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By KIM BRIGGEMAN of the Missoulian | Posted: Tuesday, August 18, 2009 11:45 pm | 1 Comment Font Size:Default font sizeLarger font size Phil Dawson stands at his Missoula camp with appaloosa mare Chip while mule Copper Penny scratches his back. Dawson is some 1,500 miles into a record-setting packing trip.
..Summer's getting on, and Phil Dawson's beard is getting long.
He casts a worried eye south to the cloud-shrouded Bitterroots, as so many horsemen have done this time of year over the centuries.
Almost 500 miles to go.
Dawson is packing the West with a couple of sweethearts - an appaloosa mare he calls Chip and an engaging young pack mule named Copper Penny.
Some 1,500 miles into a record-setting trek, they've stopped in Missoula, where an infection in Chip's hind leg is under treatment by Dr. Rollett Pruyn at Blue Mountain Veterinary Hospital south of town.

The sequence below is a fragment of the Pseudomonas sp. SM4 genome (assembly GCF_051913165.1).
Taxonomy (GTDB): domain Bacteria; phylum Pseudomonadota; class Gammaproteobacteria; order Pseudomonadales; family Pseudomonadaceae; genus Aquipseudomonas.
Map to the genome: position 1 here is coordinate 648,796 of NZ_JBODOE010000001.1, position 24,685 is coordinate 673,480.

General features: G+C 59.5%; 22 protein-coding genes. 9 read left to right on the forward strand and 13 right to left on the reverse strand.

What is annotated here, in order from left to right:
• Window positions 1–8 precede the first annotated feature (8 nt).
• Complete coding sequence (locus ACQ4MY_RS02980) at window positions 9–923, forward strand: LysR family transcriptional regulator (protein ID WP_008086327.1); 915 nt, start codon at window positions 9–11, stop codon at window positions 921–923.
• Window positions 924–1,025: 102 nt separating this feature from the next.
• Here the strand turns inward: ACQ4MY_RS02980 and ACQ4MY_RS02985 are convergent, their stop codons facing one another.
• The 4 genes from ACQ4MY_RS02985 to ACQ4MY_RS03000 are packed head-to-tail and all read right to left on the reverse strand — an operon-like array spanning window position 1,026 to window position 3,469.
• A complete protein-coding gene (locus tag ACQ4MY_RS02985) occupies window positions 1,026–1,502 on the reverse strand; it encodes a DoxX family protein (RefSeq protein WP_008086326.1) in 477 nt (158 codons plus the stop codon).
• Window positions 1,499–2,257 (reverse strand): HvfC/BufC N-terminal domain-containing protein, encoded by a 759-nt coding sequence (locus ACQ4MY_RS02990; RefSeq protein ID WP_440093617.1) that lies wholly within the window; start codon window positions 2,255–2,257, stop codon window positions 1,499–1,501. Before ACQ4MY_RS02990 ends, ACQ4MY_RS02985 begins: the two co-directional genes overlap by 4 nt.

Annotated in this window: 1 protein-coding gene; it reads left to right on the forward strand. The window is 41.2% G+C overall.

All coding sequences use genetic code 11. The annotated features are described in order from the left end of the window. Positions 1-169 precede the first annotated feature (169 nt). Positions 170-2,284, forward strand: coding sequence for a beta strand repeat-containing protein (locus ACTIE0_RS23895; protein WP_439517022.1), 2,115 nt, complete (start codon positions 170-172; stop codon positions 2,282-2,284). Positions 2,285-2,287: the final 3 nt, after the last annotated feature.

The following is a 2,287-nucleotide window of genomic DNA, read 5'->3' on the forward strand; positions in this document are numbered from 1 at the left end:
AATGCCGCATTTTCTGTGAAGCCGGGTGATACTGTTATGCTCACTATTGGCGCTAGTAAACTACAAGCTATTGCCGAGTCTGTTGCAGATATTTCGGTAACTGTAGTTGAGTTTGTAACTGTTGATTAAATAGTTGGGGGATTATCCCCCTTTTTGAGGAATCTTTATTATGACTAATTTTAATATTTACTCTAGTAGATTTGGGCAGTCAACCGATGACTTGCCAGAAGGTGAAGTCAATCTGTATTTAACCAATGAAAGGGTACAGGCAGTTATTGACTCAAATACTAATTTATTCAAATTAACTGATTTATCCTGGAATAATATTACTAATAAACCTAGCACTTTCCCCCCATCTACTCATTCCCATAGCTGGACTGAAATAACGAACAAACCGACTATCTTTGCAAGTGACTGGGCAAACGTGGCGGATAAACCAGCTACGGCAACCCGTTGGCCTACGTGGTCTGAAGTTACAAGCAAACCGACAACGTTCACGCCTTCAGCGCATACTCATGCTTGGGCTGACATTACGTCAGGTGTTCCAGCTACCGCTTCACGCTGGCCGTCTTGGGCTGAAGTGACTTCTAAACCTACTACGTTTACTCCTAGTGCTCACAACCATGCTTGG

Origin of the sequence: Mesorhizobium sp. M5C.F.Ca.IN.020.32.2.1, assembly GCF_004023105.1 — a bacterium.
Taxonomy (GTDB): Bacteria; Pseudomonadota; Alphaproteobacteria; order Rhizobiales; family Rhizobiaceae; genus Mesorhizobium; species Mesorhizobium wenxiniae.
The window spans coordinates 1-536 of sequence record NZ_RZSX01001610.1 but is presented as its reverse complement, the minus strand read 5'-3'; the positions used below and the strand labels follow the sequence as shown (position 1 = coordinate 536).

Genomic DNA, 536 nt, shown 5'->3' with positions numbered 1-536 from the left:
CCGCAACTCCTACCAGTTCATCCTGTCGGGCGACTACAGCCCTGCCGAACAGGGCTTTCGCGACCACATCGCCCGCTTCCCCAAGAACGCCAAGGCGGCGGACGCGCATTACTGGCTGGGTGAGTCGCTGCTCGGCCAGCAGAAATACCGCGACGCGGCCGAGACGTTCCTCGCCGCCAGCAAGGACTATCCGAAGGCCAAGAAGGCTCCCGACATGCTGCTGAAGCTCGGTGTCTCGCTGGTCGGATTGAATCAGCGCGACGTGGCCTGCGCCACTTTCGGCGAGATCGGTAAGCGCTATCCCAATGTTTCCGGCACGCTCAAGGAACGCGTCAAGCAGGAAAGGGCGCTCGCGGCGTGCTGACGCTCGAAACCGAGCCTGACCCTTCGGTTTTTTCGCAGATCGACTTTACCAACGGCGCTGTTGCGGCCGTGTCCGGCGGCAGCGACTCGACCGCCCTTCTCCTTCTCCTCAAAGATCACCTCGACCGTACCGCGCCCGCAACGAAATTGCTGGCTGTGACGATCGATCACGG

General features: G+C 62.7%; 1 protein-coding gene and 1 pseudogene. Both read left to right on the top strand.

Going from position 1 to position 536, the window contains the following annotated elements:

Dawson has vowed not to shave or get a haircut until he's home again in Hagerman, a town of 775 on the Snake River in southern Idaho.
The beard "gives a visual of how long we've been on the road," the affable 58-year-old horse trainer said.
Missoula was always on his scheduled route, which started in Hagerman on May 1 and wound south into Nevada, west to California, north through eastern Oregon and Washington and east across northern Idaho.
His goal is twofold: to set a modern pack record and to raise money for children's organ transplants through his Web site,